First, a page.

Wednesday, 18 April 2012


Art Kane (April 9, 1925 – February 3, 1995), born Arthur Kanofsky in New York City, was a fashion and music photographer active from the 1950s through early 1990s. He created many portraits of musicians, including Bob Dylan, The Who and the Rolling Stones.
During World War Two he served in an unusual deception unit known as The Ghost Army that was an incubator for many young artists. He became, at age 26, the art director for Seventeen Magazine, one of the youngest art directors of a major publication. He began to explore his passion for photography, eventually studying under the legendary Alexey Brodovitch. In 1958, he got an assignment that would launch his career as a photographer. He managed to assemble 57 legendary jazz musicians, for Esquire magazine in 1958 in Harlem. Eventually this photograph would became the basis for a documentary, A Great Day in Harlem.

Art Kane is credited in the book Stainless Steel Illusion for the photograph of John DeLorean with the DeLorean DMC-12 sports car that was the basis for the only magazine advertisement ever created by DeLorean Motor Company.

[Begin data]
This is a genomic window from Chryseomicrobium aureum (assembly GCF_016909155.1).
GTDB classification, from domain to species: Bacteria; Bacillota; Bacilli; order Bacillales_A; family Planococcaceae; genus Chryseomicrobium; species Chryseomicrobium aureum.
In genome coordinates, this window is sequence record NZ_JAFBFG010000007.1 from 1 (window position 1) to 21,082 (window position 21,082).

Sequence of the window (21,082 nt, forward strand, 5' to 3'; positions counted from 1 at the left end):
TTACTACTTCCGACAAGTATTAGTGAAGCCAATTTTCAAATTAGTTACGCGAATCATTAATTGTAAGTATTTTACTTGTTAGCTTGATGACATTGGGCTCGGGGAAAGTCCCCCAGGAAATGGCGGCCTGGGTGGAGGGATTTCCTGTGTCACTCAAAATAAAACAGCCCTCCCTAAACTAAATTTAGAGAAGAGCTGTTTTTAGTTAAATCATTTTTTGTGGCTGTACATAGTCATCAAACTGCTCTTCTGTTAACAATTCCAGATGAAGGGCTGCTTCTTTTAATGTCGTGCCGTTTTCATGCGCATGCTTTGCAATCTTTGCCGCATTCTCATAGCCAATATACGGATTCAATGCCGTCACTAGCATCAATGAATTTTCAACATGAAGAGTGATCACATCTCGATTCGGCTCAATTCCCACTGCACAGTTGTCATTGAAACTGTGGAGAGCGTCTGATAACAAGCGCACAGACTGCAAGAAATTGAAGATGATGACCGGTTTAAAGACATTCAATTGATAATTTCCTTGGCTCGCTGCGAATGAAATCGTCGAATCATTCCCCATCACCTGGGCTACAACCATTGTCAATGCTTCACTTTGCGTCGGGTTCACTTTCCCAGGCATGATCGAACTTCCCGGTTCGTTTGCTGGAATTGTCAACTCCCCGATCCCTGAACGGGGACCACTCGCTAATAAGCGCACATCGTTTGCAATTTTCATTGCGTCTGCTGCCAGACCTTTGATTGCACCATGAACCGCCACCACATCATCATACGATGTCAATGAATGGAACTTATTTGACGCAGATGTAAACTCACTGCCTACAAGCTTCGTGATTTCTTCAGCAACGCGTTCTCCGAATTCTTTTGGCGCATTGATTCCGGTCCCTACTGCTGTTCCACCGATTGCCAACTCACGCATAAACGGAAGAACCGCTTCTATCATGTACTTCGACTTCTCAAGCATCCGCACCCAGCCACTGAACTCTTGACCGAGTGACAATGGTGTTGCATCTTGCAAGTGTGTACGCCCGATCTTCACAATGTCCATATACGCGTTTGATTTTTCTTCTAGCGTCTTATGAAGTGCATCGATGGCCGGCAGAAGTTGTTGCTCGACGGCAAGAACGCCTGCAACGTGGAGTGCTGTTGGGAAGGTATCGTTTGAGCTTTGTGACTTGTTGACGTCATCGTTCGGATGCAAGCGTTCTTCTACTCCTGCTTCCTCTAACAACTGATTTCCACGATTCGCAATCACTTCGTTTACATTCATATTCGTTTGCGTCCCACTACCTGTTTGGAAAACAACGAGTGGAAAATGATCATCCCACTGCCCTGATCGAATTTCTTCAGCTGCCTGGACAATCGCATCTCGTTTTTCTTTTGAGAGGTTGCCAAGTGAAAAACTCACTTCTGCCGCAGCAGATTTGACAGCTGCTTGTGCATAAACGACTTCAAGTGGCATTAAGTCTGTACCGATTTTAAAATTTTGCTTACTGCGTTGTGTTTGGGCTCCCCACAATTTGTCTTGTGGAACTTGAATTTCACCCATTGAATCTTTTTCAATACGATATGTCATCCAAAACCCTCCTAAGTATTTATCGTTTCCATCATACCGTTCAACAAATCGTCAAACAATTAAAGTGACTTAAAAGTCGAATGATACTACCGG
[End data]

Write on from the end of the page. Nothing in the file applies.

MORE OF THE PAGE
Kane was a bold visionary,an aesthete with a particurarly American bent toward beauty that left an indelible impression and wrought remarkable influence over a host of successors in his field.In a career that spanned nearly fitfy years,first as an art director and later as a photographer,Kane explored a number of genres-fashion,editorial,celebrity portraiture and nudes-doing so with a crisp and deliberate approach that is unwavering for its constancy of form and innovation.

The Art Kane Photo Workshops were created in 1989, in Cape May New Jersey. They were week-long workshops with notable photographers.

Kane died in 1995, aged 69 after committing suicide. He is survived by at least one known son, Nicholas Kane. Another son, Jonathan Kane, is the former drummer of Swans and played with Rhys Chatham.

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